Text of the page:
03. Path Maps


The Isle of Anglesey Coastal Path is subdivided into 12 sections as shown below. The membership pack includes a  map for each of these sections.
Scroll down or click on the box to see a
brief description of each section. Click on the links for 'Route Map', 'Route Directions' or 'Places of Interest' for  maps, detailed clockwise path directions and places en route, which can all be printed. There is also a file with the whole route described on page (01) 'About the Path' that can be read on a phone and there is an interactive google map on page (04).  Path directions are altered as changes to the Path arise. Clicking on 'Google map' or 'Tide predictions' will take you to other sites. Mileages and ascents here have been measured by GPS.


1 - Valley - Church Bay 2 - Church Bay - Cemaes 3 - Cemaes - Amlwch 4 - Amlwch - Moelfre 5 - Moelfre - Pentraeth 6 - Red Wharf Bay - Beaumaris 7 - Beaumaris - Llanfairpwll 8 - Moel y Don - Dwyran 9 - Newborough 10 - Aberffraw - Rhosneigr 11 - Holy Island South 12 - Holy Island North


1 - Holyhead - Church Bay                                            Caergybi - Porth Swtan
Warning: this first section through the town is not well signed so please read Path Directions

Although the start point of the walk is at St. Cybi's Church in Holyhead the initial short section to the embankment is shown on map 12. After the town, the Path passes through  Penrhos Coastal Park over the embankment to Valley, the map for Section 1 is from here. The Path is attractive and low-lying with views back towards the port. There is now a new route around the Alaw estuary so there is no need to break there as instructed in some of the literature, however the estuary near the footbridge can be flooded at high tide, so check the tide tables.

From       To  miles  km
 ascent
 ft
Holyhead Llanfachraeth  7.5  12.1    100
Llanfachraeth
  (footbridge)
Porth Trwyn
(Llanfaethlu)
 5.8  9.3    420
Porth Trwyn
Church Bay
 1.2  1.9    100

Tide rushing through culvert under                         Ceri Williams
Stanley Embankment






2 - Church Bay - Cemaes                                                Porth Swtan - Cemaes
Warning: Please be aware that on the inland route from Church Bay to Cemlyn the path goes through Mynachdy Farm, a large dairy farm which can be exceedingly mucky in places, especially in the area where the cattle go through to be milked.

The Path here includes some of the island’s most remote scenery and much of the coastline is National Trust. Rocky coves merge into steep cliffs that twist and fold all the way to Carmel Head, passing a sea arch and island at Ynys y Fydlyn. A section from here is closed in the shooting season, but there is an alternative inland route (see route directions). A nature reserve is crossed at Cemlyn before reaching  Wylfa Nuclear Power Station, here owing to developments at the site the Path is subject to alterations but it is well marked. The section ends at the pretty, little village of Cemaes.

From       To  miles  km  ascent ft
Church Bay
Cemlyn Bay
 6.5  10.5   1850
Cemlyn Cemaes Bay
 6  9.7  880


Tern with fish at Cemlyn                                         Ceri Williams



3 - Cemaes - Amlwch
Warning: Buses from Amlwch to Cemaes depart from Central Garage not from the library at present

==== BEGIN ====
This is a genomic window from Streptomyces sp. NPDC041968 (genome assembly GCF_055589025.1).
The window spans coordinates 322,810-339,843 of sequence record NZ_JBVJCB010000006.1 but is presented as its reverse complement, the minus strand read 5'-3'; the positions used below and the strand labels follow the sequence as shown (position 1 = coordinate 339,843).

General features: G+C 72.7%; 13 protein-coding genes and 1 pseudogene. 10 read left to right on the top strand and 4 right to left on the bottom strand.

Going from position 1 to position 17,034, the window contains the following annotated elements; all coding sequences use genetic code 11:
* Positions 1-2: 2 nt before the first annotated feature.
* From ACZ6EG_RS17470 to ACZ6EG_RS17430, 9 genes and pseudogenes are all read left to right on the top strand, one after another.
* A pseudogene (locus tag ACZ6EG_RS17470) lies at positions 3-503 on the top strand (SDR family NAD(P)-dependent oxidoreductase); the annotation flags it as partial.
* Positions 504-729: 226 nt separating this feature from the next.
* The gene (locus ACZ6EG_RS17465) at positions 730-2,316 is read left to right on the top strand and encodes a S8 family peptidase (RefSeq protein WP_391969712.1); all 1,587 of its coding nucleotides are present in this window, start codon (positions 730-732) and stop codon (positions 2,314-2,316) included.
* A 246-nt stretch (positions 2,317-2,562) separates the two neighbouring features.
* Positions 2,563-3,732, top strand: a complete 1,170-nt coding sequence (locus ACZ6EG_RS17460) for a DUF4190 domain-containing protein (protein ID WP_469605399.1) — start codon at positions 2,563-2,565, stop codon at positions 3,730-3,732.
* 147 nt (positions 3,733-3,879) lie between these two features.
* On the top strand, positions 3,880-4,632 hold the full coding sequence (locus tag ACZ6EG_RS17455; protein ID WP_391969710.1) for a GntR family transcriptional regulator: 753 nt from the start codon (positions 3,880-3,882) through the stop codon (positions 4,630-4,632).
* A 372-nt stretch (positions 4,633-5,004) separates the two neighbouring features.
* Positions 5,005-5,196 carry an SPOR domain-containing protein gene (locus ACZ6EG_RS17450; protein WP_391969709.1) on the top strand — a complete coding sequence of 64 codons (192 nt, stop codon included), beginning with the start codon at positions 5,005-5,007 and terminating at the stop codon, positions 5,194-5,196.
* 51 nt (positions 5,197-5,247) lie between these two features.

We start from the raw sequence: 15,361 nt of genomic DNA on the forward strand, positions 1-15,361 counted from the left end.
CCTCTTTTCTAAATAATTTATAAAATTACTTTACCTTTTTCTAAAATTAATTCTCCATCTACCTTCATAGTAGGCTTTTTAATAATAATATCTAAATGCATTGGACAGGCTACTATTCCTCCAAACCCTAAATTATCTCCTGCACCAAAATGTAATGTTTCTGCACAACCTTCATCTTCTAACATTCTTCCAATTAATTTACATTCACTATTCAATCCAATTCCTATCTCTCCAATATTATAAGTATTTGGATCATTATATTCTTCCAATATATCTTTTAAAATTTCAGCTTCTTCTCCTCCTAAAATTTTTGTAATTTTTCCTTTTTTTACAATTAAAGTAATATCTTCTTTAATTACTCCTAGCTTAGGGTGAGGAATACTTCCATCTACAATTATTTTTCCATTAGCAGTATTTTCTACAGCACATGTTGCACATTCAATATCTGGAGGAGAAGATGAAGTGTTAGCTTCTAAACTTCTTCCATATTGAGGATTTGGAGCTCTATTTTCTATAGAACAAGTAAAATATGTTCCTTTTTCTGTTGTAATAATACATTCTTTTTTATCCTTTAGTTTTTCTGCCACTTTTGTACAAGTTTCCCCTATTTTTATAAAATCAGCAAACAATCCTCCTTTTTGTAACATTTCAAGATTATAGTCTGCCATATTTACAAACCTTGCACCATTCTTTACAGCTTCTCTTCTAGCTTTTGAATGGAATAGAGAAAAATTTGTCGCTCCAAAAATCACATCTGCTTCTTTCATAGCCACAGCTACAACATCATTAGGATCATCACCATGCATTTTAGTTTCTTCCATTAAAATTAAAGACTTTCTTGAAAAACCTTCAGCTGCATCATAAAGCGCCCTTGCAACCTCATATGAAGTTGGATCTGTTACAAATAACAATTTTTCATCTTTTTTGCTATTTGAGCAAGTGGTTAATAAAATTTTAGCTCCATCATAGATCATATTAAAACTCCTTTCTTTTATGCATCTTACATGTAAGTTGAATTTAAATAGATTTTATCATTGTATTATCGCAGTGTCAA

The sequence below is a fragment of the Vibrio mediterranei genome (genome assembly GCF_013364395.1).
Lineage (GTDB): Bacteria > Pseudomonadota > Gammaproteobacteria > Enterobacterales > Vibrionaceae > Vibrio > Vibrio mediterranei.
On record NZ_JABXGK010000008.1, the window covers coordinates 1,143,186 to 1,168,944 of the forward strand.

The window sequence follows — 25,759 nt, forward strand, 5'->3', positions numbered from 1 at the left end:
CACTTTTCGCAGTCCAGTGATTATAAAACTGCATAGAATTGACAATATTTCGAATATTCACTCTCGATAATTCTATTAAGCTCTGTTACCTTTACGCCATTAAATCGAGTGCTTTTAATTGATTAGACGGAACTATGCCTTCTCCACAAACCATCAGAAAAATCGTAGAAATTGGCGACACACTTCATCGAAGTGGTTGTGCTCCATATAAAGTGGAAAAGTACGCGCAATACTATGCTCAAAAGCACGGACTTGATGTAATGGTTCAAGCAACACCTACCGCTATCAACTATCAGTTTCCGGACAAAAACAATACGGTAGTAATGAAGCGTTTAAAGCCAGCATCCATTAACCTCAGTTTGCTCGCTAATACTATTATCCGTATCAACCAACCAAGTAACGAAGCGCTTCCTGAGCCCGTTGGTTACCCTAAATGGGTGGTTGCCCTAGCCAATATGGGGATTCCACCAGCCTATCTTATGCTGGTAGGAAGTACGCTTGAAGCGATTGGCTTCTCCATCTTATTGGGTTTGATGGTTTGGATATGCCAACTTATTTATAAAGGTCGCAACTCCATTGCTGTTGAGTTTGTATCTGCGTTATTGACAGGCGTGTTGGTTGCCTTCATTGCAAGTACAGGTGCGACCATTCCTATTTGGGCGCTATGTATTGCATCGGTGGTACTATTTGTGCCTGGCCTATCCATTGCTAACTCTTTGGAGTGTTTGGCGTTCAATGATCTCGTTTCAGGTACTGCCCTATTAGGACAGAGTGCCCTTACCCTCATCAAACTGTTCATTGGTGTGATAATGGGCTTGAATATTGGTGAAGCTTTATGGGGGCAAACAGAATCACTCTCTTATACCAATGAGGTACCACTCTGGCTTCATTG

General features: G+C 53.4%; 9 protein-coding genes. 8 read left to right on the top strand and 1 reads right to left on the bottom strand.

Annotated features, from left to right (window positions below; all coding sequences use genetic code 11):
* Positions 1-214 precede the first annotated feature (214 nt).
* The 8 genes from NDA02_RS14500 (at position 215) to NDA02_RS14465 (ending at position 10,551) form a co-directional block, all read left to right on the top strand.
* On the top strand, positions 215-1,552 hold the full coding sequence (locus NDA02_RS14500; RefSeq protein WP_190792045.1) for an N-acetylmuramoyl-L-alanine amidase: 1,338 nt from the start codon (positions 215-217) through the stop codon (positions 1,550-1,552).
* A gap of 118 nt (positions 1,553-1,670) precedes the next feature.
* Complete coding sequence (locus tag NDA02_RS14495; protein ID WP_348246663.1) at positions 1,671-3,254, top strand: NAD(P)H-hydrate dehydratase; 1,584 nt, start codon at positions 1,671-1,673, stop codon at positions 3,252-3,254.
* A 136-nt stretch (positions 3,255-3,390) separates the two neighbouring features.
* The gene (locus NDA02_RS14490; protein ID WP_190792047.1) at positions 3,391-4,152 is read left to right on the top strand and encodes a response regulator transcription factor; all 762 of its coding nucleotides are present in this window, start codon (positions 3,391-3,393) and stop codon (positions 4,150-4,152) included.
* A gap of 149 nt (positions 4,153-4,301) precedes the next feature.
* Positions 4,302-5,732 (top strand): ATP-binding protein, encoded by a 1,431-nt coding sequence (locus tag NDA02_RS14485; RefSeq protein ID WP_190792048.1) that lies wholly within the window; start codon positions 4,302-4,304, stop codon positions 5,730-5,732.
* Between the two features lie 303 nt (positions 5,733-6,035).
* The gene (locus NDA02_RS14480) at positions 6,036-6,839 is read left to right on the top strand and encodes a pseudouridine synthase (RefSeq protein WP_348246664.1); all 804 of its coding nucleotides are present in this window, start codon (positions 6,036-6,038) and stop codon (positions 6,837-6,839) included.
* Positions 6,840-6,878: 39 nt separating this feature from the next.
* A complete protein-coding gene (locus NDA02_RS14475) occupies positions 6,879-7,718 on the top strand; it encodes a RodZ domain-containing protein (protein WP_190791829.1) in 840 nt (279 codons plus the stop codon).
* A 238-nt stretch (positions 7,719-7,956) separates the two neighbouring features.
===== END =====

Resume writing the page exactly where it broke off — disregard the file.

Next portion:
This offers one of the most visually stunning sections of the Coastal Path..

Leaving Cemaes, the Path immediately joins the rocky cliff-tops and takes you on a dizzying journey past Llanbadrig church, Porth Llanlleiana and Porth Cynfor to arrive at the spectacular bay of Porthwen. Low, rocky cliffs follow, leading into Amlwch Port. Here, near the watchtower (in the middle of photo) you can look at a fascinating geological 'clock'.


From       To  miles  km  ascent ft
Cemaes
Llanbadrig
 1  1.6    150
Llanbadrig
Porthwen
 2.5  4     950
Porthwen Bull Bay
 2.3
 3.7     430
Bull Bay
Amlwch  2.5  4     350

 
Amlwch Harbour                                                     John Payne

4 - Amlwch - Moelfre

Leaving Amlwch Port along gentle heather clad terrain you could be forgiven for thinking this section of the Coastal Path is going to be easy on the legs. It is in fact, second only to section 12 in terms of height gain.

Once past Point Lynas, the landscape changes, taking in steep terrain with fine views eastwards. This diverse and often remote section of Path is characterised by the  sandy expanses of Dulas estuary, Traeth yr Ora and Lligwy.


From       To  miles  km  ascent
Amlwch Port
Porth Eilian
 2  3.2  460
Porth Eilian
Traeth Dulas
 5.5  8.8
 940

Traeth Dulas Moelfre  6  9.7  800




 
Fish trap, Lligwy                                                    John Payne

                                                                            Eric Chambers
5 - Moelfre - Pentraeth
 
This section of the Path, although short, offers a great variety of walking.
Starting from the attractive village of Moelfre, the Path takes a low level route to
Traeth Bychan.
From here, you are treated to a dramatic series of limestone cliffs, yet you are still sheltered by a thick hedge along much of the cliff edge. On reaching Benllech, the Path continues just above sea level around the western edge of Red Wharf Bay. Owing to landslides in the winter there are diversions in place along this section.


From    
To  miles  km  ascent
Moelfre
Benllech
 3.5  5.6 550
Benllech Pentraeth     (beach)         
 2.8  4.5 150

 
 
                                                                
Limestone platform between Moelfre and Benllech    Ann Harden                                                                                   
6 - Red Wharf Bay - Beaumaris                                   Traeth Coch - Biwmares

There is now a stunning new route, closer to the coast which is well signed
This section of the Path probably feels the longest, as it involves a significant amount of shoreline walking.